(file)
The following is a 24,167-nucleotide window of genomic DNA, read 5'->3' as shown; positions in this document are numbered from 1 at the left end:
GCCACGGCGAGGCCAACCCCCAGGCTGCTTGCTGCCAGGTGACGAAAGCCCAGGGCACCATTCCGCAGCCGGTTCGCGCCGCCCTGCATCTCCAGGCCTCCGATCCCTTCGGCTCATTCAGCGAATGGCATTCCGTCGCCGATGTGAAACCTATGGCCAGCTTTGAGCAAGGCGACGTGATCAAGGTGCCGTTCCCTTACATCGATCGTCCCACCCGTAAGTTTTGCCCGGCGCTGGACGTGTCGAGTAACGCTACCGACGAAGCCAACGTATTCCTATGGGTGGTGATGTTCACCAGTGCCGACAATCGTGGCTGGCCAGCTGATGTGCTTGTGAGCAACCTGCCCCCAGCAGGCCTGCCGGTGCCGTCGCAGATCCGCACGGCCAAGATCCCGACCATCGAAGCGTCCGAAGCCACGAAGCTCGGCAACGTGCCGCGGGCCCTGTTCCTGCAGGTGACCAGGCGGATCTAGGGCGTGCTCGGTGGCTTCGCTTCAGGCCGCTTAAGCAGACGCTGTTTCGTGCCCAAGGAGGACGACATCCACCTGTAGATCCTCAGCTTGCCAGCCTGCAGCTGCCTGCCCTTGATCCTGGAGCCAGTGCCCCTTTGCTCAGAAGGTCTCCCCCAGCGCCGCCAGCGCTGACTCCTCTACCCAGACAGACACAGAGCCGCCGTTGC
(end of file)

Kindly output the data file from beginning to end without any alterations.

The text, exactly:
The following is a 24,167-nucleotide window of genomic DNA, read 5'->3' as shown; positions in this document are numbered from 1 at the left end:
GCCACGGCGAGGCCAACCCCCAGGCTGCTTGCTGCCAGGTGACGAAAGCCCAGGGCACCATTCCGCAGCCGGTTCGCGCCGCCCTGCATCTCCAGGCCTCCGATCCCTTCGGCTCATTCAGCGAATGGCATTCCGTCGCCGATGTGAAACCTATGGCCAGCTTTGAGCAAGGCGACGTGATCAAGGTGCCGTTCCCTTACATCGATCGTCCCACCCGTAAGTTTTGCCCGGCGCTGGACGTGTCGAGTAACGCTACCGACGAAGCCAACGTATTCCTATGGGTGGTGATGTTCACCAGTGCCGACAATCGTGGCTGGCCAGCTGATGTGCTTGTGAGCAACCTGCCCCCAGCAGGCCTGCCGGTGCCGTCGCAGATCCGCACGGCCAAGATCCCGACCATCGAAGCGTCCGAAGCCACGAAGCTCGGCAACGTGCCGCGGGCCCTGTTCCTGCAGGTGACCAGGCGGATCTAGGGCGTGCTCGGTGGCTTCGCTTCAGGCCGCTTAAGCAGACGCTGTTTCGTGCCCAAGGAGGACGACATCCACCTGTAGATCCTCAGCTTGCCAGCCTGCAGCTGCCTGCCCTTGATCCTGGAGCCAGTGCCCCTTTGCTCAGAAGGTCTCCCCCAGCGCCGCCAGCGCTGACTCCTCTACCCAGACAGACACAGAGCCGCCGTTGC